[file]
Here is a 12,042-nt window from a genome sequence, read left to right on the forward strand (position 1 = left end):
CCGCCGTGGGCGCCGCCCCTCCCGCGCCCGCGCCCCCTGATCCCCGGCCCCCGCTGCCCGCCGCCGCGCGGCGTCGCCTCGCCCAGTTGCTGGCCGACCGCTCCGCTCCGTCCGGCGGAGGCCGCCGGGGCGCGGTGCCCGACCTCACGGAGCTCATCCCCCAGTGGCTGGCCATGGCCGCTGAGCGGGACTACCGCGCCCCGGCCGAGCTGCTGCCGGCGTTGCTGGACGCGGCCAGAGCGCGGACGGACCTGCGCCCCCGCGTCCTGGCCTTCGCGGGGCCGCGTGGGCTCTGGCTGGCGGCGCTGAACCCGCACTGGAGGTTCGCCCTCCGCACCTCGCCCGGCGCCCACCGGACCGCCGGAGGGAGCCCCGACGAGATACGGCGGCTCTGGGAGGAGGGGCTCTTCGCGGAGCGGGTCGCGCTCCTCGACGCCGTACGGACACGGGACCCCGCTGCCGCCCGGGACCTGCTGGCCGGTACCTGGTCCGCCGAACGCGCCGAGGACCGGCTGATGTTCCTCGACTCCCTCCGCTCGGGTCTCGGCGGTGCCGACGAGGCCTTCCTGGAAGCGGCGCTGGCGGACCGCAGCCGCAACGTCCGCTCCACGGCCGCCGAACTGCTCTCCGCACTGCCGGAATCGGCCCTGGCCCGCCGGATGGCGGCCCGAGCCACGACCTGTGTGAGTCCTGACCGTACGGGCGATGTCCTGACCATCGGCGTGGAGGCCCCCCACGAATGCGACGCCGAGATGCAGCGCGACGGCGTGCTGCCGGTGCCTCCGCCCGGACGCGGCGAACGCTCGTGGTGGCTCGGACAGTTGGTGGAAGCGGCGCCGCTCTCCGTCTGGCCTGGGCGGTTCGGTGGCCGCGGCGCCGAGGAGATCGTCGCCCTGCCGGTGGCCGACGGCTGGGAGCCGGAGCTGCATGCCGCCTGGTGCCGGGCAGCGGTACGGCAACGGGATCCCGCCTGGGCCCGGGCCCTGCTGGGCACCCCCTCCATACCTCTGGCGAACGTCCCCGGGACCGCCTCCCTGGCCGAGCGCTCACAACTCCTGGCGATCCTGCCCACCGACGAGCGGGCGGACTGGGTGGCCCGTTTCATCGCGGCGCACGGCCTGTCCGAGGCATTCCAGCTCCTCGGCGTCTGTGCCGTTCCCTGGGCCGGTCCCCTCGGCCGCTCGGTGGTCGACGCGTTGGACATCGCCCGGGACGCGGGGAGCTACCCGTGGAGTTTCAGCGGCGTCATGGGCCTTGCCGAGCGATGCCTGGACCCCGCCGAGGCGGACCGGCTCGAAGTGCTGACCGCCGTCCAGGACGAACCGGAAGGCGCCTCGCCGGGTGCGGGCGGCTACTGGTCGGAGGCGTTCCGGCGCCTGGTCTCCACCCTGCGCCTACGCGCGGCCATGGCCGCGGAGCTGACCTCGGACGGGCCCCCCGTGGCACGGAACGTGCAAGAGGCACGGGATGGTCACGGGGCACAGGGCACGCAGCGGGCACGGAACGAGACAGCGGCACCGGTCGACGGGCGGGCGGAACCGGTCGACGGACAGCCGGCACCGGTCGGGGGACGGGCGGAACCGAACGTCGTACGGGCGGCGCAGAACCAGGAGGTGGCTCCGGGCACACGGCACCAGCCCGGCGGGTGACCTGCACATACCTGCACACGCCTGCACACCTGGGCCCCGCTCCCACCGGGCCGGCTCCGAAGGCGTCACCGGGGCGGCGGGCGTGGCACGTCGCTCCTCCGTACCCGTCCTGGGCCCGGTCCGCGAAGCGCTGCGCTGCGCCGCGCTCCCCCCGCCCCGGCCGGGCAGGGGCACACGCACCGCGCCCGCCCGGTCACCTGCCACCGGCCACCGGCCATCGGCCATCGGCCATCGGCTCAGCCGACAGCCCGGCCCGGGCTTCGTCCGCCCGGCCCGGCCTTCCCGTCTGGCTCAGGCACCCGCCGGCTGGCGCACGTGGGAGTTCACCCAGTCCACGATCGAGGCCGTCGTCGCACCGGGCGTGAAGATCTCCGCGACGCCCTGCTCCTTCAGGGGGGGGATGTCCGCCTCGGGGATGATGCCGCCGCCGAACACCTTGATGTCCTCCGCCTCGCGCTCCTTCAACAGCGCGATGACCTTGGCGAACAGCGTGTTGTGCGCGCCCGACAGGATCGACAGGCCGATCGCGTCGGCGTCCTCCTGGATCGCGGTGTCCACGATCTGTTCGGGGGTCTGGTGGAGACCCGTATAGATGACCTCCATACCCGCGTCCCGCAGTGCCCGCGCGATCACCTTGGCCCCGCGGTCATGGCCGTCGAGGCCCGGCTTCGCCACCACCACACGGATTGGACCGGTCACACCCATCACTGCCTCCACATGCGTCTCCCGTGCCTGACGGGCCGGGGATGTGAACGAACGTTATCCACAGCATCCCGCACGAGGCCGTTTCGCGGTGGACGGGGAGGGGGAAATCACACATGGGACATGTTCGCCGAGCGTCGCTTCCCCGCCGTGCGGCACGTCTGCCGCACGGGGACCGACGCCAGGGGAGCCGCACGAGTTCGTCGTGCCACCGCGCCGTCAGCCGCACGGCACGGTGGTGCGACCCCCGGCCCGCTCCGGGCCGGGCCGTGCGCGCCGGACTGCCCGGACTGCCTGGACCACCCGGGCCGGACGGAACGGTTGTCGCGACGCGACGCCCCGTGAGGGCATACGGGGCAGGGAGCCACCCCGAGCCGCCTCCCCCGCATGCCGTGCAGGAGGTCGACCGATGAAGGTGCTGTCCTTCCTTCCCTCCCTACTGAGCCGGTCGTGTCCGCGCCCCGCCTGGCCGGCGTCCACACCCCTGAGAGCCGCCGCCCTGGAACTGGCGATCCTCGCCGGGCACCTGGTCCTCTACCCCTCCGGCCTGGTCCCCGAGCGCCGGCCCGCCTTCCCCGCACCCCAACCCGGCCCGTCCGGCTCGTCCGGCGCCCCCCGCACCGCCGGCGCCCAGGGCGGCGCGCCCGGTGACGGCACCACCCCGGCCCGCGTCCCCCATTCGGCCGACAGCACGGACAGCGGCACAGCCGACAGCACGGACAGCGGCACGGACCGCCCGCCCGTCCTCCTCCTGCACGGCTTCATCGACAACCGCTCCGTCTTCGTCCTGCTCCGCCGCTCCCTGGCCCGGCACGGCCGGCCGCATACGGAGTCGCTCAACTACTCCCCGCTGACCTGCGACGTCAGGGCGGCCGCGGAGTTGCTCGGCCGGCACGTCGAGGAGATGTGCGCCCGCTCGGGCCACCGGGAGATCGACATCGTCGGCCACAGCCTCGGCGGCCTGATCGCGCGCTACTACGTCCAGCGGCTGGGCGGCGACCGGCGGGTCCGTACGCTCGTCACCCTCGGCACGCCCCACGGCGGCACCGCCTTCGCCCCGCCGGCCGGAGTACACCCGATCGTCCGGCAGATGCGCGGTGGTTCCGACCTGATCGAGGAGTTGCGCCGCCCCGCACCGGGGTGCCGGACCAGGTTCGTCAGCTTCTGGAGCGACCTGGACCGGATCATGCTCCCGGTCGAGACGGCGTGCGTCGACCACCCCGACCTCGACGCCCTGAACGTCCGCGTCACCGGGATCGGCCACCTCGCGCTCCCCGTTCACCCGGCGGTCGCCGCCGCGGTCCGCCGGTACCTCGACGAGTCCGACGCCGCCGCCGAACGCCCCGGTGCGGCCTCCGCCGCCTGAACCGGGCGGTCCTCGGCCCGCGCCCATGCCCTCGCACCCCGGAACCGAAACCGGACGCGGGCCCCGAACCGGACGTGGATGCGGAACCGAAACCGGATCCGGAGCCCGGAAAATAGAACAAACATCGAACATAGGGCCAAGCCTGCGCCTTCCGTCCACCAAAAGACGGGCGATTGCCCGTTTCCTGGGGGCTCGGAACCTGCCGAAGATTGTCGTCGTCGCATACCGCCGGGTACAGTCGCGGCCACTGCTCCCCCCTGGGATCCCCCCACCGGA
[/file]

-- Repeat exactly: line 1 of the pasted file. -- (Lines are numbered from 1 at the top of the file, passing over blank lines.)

Here is a 12,042-nt window from a genome sequence, read left to right on the forward strand (position 1 = left end):